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US secretary of state Mike Pompeo meets Saudi Arabia's King Salman over journalist's disappearance

US secretary of state Mike Pompeo, centre left, talks with Saudi foreign minister Adel al-Jubeir after arriving in Riyadh. Picture by Leah Millis/Pool via AP

US SECRETARY of state Mike Pompeo has met Saudi Arabia's King Salman over the disappearance and alleged killing of journalist Jamal Khashoggi, who vanished two weeks ago during a visit to the Saudi Consulate in Istanbul.

Mr Pompeo landed in Riyadh on Tuesday morning and was welcomed by Saudi foreign minister Adel al-Jubeir on landing.

Soon after, Mr Pompeo arrived at a royal palace, where King Salman greeted him.

America's top diplomat thanked the king "for accepting my visit on behalf of President (Donald) Trump" before going into a closed-door meeting.

Turkish officials say they fear Mr Khashoggi was killed and dismembered inside the Istanbul consulate.

Saudi officials have previously said the allegations are "baseless", but reports in US media suggested the kingdom may acknowledge the writer was killed there.

Meanwhile, a Turkish forensics team finished a search inside the consulate earlier in the morning.

Technicians in overalls, gloves and covered shoes treated the diplomatic mission as a crime scene during the search.

It was not immediately clear what evidence they gathered.

Mr Trump, after speaking with King Salman, had dispatched Mr Pompeo to speak to the monarch of the world's top oil exporter over Mr Khashoggi's disappearance.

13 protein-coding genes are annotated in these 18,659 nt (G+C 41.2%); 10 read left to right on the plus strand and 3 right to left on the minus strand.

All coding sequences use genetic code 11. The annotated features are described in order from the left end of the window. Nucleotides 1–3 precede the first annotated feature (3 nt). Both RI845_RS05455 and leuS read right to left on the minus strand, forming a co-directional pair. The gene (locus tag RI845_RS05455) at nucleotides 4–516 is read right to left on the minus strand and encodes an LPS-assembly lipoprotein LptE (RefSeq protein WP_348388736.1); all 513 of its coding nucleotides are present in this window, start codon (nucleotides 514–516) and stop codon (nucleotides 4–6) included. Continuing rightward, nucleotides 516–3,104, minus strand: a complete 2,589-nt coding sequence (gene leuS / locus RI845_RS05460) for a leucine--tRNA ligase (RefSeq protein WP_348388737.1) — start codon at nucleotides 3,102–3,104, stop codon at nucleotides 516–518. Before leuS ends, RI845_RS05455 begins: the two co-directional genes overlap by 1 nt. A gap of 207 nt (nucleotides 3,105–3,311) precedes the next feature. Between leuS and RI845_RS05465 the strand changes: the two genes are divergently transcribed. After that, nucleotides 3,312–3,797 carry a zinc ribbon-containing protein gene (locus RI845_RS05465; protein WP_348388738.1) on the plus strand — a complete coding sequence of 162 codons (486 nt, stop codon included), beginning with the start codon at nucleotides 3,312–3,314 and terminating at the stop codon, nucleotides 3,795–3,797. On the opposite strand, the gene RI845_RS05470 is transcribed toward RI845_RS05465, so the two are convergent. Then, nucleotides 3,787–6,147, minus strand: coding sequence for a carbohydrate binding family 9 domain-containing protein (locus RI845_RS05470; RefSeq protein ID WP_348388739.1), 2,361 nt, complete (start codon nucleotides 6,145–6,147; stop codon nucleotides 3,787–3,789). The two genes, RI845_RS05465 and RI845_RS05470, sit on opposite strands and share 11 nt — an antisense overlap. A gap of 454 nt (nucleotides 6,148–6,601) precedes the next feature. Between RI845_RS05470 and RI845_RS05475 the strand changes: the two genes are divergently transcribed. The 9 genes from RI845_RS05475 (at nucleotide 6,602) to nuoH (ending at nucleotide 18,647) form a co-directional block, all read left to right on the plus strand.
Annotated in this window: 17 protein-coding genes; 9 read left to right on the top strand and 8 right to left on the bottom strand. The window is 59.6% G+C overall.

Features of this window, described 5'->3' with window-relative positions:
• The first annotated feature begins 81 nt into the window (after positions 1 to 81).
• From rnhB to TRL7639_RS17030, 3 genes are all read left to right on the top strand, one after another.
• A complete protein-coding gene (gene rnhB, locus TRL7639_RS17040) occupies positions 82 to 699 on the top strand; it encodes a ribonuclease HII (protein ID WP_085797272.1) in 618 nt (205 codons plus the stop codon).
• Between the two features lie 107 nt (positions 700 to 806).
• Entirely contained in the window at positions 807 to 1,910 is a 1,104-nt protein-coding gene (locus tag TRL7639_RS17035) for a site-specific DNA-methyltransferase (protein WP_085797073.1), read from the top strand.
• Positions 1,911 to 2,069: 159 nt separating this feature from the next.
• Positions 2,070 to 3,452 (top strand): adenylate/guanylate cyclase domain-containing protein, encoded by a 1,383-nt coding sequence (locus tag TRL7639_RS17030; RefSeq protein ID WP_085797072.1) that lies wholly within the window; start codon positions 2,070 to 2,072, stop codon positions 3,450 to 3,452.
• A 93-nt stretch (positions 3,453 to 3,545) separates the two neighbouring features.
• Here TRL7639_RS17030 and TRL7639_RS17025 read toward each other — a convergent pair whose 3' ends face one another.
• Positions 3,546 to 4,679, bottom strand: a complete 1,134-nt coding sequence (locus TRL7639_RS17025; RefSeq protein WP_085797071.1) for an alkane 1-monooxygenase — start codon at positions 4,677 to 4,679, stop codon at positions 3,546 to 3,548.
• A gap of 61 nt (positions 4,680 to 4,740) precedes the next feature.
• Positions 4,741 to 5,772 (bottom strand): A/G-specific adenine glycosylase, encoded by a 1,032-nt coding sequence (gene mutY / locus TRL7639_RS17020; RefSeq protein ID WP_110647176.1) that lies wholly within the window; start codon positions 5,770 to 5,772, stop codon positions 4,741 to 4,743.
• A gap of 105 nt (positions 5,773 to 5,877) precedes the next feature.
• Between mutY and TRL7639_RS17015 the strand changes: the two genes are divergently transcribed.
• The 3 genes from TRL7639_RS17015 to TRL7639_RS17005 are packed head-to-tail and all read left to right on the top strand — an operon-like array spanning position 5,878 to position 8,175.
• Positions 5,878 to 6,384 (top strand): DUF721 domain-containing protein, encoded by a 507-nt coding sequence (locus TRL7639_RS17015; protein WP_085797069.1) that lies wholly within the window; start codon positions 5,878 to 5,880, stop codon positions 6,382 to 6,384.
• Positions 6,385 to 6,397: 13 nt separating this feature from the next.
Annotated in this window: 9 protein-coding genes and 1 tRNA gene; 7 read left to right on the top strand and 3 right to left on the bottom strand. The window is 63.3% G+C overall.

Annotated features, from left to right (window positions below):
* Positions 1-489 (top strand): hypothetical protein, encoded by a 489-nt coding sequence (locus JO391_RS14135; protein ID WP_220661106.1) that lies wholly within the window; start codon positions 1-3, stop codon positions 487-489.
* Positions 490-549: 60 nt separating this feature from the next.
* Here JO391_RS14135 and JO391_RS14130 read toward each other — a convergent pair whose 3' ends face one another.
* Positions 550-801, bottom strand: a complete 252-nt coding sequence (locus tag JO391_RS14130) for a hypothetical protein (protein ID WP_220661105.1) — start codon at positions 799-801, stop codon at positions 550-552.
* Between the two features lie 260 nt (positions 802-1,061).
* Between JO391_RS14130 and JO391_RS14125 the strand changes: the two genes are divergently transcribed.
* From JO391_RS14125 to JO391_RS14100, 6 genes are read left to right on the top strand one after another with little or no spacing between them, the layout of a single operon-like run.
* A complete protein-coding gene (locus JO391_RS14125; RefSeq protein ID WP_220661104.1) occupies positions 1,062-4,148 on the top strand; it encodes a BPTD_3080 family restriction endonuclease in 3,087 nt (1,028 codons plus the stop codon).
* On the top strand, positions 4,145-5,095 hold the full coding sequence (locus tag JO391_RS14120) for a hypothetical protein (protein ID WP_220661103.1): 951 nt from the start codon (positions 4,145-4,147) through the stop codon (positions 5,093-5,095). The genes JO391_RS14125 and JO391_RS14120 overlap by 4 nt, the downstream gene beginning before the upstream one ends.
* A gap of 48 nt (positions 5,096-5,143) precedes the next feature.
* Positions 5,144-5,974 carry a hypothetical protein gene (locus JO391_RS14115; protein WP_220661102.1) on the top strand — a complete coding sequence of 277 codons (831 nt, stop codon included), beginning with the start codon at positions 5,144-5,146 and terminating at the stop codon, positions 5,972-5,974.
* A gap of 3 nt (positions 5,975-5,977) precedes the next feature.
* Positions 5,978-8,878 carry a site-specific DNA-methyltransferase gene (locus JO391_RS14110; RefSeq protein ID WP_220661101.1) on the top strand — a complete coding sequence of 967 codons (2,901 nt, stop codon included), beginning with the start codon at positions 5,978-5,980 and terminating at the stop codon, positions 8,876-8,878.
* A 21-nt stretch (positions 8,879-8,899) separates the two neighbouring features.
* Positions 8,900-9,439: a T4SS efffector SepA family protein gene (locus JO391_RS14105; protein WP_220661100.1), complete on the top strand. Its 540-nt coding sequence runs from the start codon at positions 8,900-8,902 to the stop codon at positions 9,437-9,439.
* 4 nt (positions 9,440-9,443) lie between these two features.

The president himself said, without offering evidence, that the killing could have been carried out by "rogue killers", offering the US-allied kingdom a possible path out of a global diplomatic firestorm.

However, left unsaid was the fact that any decision in the ultraconservative kingdom rests solely with the ruling Al Saud family.

Mr Pompeo also met Saudi crown prince Mohammed bin Salman, whom Mr Khashoggi wrote critically about for The Washington Post and whose rise to power prompted the columnist to go into a self-imposed exile in the US.

"The effort behind the scenes is focused on avoiding a diplomatic crisis between the two countries and has succeeded in finding a pathway to de-escalate tensions," said Ayham Kamel, the head of the Eurasia Group's Middle East and North African practice.

"Riyadh will have to provide some explanation of the journalist's disappearance, but in a manner that distances the leadership from any claim that a decision was made at senior levels to assassinate the prominent journalist."

CNN reported that the Saudis were going to admit the killing happened but deny the king or crown prince had ordered it, which does not match what analysts and experts know about the kingdom's inner workings.

The New York Times reported that the Saudi royal court would suggest that an official within the kingdom's intelligence services, a friend of Prince Mohammed, had carried out the killing.

According to that reported claim, the crown prince had approved an interrogation or rendition of Mr Khashoggi back to Saudi Arabia, but the intelligence official was tragically incompetent as he eagerly sought to prove himself.

Both reports cited anonymous people said to be familiar with the Saudi plans.

Saudi officials have been in and out of the building since Mr Khashoggi's disappearance on October 2 without being stopped. Under the Vienna Convention, diplomatic posts are technically foreign soil that must be protected and respected by host countries.

Turkey has wanted to search the consulate for days.

Permission apparently came after a late Sunday night call between King Salman and Turkey's President Recep Tayyip Erdogan.

In statements after the call, both praised the creation of a joint Saudi-Turkish probe.

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